NJ Ask Coach 5, Gold Edition.  Infer word meanings from learned roots, prefixes, and suffixes.  Infer specific word meanings in the context of reading. - ppt download (2023)

Presentation on theme: "NJ Ask Coach 5, Gold Edition.  Infer word meanings from learned roots, prefixes, and suffixes.  Infer specific word meanings in the context of reading."— Presentation transcript:

1 NJ Ask Coach 5, Gold Edition

2  Infer word meanings from learned roots, prefixes, and suffixes.  Infer specific word meanings in the context of reading passages.

3  Words are the building blocks of everything we read and write. So far, we’ve looked at words and their meanings. Now, let’s turn to the words themselves – and to the parts from which they are made.  Words do have parts. It’s easy to forget this when you think about words only with one part:  Firm: solid, not yielding to pressure; secure; determined; steady  Misfortune: something that happens because of bad luck

4  Words like firm and fortune aren’t necessarily simple. However, they are made up of only one part – and so they are simpler than words with two parts:  Infirm: (in and firm)  Misfortune: (mis and fortune) In these two-part words, the original words – firm and fortune – are called roots. They are the bases of the two-part words. The parts that have been added are called prefixes. A prefix makes a new word when added to the beginning of a root.

5  Which of the following words is a two-part word made of a prefix and a root?  A. axis  B. drumbeat  C. lifelike  D. supermarket  Drumbeat and lifelike both appear to be two- part words. These words are made by joining two words together – not by adding a prefix to a root.  The correct answer is Choice D. The word supermarket is made by joining the prefix super- to the root market.

6  Which of the following words is a one-part word without a prefix?  A. courage  B. midsection  C. subtitle  D. unicycle  Can you spot the two-part words among these choices? Mid-, sub-, and uni- are all prefixes.  The correct answer is Choice A, courage.

7  You’ve probably learned about prefixes before. They are word parts that have meaning but are not words themselves.  For example, the prefix un- can mean “not”, “the opposite of”, “reverse or undo”, “remove”, or “release.” There is a word in, of course, but the prefix in- is not a word. It can mean “not” or “into.”  A prefix isn’t a word by itself, but when it is added to a root, its meaning combines with the root word’s meaning to make a new word. If you already know the root and the prefix, you can figure out what the new word means.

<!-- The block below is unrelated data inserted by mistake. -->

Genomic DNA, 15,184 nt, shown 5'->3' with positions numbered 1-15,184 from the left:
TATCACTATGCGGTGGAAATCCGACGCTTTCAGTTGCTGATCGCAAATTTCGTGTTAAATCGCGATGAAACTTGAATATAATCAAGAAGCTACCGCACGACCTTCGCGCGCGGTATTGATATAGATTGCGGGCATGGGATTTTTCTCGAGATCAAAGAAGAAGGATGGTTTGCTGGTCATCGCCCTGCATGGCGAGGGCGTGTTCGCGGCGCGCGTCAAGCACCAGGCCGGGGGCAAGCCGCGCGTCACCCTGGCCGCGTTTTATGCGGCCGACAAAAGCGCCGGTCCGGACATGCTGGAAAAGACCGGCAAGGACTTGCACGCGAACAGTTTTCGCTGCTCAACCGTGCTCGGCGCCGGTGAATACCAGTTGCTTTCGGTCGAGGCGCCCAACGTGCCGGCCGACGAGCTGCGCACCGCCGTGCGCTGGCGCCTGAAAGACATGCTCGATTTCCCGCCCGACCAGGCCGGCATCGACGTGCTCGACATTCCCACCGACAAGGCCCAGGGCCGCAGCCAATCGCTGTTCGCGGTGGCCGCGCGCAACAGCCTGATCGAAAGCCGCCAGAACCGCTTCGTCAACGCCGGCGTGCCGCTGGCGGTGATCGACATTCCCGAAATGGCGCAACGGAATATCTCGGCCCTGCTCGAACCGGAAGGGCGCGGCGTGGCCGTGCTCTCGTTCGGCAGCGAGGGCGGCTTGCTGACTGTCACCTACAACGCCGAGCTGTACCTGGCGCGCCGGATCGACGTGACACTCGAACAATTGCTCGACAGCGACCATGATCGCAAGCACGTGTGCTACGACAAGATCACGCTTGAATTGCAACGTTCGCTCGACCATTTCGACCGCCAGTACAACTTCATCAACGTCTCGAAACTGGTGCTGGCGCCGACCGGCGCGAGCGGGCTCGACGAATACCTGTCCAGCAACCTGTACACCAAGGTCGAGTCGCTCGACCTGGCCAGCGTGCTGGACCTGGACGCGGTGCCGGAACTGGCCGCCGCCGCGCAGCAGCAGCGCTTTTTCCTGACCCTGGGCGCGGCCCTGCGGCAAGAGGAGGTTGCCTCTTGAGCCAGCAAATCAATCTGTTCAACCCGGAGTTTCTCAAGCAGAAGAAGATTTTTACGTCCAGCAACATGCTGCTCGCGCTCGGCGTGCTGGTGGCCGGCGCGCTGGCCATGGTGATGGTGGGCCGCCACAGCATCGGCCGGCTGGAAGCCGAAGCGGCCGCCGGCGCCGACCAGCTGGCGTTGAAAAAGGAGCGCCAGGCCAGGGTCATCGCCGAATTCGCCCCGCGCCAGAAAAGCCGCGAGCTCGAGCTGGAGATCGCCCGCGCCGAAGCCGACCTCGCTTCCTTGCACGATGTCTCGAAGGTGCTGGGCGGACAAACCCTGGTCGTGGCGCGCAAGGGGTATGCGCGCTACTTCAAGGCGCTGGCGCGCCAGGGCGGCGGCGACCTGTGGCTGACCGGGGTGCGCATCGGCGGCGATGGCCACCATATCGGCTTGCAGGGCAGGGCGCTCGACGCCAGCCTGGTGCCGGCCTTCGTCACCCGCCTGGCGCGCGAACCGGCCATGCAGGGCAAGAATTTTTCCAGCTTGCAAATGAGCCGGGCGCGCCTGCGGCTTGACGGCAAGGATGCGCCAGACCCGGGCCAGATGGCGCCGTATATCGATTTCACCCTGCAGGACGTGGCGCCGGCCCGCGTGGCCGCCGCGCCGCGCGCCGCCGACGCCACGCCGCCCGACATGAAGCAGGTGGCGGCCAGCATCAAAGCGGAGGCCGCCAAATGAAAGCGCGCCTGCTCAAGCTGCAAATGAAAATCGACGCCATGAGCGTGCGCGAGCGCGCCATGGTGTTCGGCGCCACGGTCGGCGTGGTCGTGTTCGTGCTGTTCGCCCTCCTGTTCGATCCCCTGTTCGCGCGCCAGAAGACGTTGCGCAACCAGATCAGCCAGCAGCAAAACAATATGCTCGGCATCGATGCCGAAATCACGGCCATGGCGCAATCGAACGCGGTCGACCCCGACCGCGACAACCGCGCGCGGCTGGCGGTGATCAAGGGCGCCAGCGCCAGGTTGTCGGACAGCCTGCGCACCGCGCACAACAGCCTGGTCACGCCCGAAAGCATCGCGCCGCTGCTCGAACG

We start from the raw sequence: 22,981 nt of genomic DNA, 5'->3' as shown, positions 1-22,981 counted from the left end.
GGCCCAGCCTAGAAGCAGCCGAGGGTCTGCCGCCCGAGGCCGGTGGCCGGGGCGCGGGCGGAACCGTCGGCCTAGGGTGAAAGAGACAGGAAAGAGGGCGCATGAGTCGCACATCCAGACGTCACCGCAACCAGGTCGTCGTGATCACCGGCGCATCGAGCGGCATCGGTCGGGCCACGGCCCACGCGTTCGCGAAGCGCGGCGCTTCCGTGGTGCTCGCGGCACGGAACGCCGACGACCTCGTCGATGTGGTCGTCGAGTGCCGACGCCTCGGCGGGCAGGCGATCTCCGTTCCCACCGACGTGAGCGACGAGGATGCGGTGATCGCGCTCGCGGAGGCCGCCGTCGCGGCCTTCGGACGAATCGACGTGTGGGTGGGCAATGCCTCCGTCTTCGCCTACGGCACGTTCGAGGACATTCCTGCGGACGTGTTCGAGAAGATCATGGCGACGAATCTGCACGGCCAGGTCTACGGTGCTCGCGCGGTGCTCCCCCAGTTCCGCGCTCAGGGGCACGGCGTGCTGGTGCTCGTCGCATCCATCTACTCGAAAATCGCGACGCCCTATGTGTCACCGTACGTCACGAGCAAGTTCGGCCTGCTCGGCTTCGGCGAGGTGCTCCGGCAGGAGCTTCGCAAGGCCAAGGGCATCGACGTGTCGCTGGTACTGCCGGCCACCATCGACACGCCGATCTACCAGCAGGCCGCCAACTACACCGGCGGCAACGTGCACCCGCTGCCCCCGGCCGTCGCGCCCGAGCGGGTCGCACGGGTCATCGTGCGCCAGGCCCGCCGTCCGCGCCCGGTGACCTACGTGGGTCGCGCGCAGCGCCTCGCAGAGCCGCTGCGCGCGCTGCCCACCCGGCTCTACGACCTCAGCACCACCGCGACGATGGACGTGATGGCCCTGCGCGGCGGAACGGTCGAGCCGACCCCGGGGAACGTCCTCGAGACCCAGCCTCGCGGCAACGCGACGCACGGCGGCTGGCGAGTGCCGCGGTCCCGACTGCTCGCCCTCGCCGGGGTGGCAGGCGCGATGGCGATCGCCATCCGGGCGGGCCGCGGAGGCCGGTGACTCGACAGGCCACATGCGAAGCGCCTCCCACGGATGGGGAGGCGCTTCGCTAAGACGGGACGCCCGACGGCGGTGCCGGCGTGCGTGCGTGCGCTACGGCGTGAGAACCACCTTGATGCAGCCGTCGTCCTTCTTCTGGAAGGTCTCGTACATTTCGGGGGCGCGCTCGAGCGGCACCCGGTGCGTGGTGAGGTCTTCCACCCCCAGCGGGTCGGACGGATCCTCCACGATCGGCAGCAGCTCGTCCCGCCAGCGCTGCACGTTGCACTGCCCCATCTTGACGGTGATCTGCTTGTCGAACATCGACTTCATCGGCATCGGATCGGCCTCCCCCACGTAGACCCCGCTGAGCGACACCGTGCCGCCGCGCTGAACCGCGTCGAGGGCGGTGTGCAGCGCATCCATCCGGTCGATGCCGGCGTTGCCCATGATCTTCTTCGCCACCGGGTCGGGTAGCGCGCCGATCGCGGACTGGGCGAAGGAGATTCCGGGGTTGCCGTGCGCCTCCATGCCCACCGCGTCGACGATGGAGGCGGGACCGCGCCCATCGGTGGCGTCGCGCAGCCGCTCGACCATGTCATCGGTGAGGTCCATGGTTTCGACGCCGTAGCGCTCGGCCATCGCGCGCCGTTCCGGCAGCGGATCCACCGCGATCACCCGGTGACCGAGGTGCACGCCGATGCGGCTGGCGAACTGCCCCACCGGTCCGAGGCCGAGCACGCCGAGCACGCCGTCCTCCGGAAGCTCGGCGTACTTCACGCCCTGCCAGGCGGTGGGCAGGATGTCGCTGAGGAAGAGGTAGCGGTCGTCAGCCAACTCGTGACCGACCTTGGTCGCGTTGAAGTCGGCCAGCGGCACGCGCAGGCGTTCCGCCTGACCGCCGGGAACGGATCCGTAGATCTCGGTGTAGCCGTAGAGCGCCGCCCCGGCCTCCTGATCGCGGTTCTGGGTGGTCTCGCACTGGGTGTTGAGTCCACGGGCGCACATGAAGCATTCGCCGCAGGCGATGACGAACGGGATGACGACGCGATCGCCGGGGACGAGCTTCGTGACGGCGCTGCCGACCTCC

8  Let’s take another look at our last examples. Here are the root words:  firm: solid, not yielding to pressure; secure; determined; steady  fortune: something that happens  You could use these one-part words in a sentence like this:  I had bad fortune when the rope broke, because I had thought it was firm.  You know what these root words mean, and you’ve seen what the prefixes in- and mis- can mean. When you put these word parts together, what meaning do you get?  Not only did Jenny get a failing grade on the big test, she came down with the flu, too. What a misfortune.

9  What does the word misfortune mean?  A. an unlucky event  B. something that is neither lucky nor unlucky  C. full of good luck  D. a good luck charm  Each of these choices combines meanings of mis- and fortune. However, only one makes sense, as a definition and in this context. Jenny failed a test and got sick. That’s not a lucky event!  Choice A is the right answer.

10  My grandfather was very strong as a young man. He’s almost ninety now, though, and he is sadly infirm.  What does the word infirm mean?  A. not solid; squishy  B. not strong; weak  C. not secure  D. yielding to pressure  Firm can mean solid, strong, secure, or not yielding to pressure. The prefix in- can mean not or into. Few of us would describe our grandfathers as squishy, insecure, or yielding to pressure! However, it is sad when someone once strong becomes weak with age.  The correct answer is B.